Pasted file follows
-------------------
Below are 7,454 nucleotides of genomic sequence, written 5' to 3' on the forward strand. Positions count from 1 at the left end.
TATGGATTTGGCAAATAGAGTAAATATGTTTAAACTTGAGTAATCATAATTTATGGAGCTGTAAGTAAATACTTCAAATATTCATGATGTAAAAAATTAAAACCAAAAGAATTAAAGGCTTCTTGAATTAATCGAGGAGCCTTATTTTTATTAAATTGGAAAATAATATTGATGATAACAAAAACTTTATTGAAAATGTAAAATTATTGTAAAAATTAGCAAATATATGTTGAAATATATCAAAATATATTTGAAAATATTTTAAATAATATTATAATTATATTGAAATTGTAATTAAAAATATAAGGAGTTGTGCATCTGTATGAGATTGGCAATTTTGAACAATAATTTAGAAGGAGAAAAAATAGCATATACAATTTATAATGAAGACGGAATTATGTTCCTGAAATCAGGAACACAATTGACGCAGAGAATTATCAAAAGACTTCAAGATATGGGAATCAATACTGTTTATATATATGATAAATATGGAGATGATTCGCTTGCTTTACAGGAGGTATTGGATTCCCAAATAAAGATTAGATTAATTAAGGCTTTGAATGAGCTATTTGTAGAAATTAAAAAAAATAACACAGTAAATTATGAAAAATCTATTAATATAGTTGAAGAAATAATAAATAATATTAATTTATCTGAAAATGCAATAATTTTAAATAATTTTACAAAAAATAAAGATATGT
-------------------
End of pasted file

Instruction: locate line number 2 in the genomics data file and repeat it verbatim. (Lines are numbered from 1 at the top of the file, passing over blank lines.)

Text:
TATGGATTTGGCAAATAGAGTAAATATGTTTAAACTTGAGTAATCATAATTTATGGAGCTGTAAGTAAATACTTCAAATATTCATGATGTAAAAAATTAAAACCAAAAGAATTAAAGGCTTCTTGAATTAATCGAGGAGCCTTATTTTTATTAAATTGGAAAATAATATTGATGATAACAAAAACTTTATTGAAAATGTAAAATTATTGTAAAAATTAGCAAATATATGTTGAAATATATCAAAATATATTTGAAAATATTTTAAATAATATTATAATTATATTGAAATTGTAATTAAAAATATAAGGAGTTGTGCATCTGTATGAGATTGGCAATTTTGAACAATAATTTAGAAGGAGAAAAAATAGCATATACAATTTATAATGAAGACGGAATTATGTTCCTGAAATCAGGAACACAATTGACGCAGAGAATTATCAAAAGACTTCAAGATATGGGAATCAATACTGTTTATATATATGATAAATATGGAGATGATTCGCTTGCTTTACAGGAGGTATTGGATTCCCAAATAAAGATTAGATTAATTAAGGCTTTGAATGAGCTATTTGTAGAAATTAAAAAAAATAACACAGTAAATTATGAAAAATCTATTAATATAGTTGAAGAAATAATAAATAATATTAATTTATCTGAAAATGCAATAATTTTAAATAATTTTACAAAAAATAAAGATATGT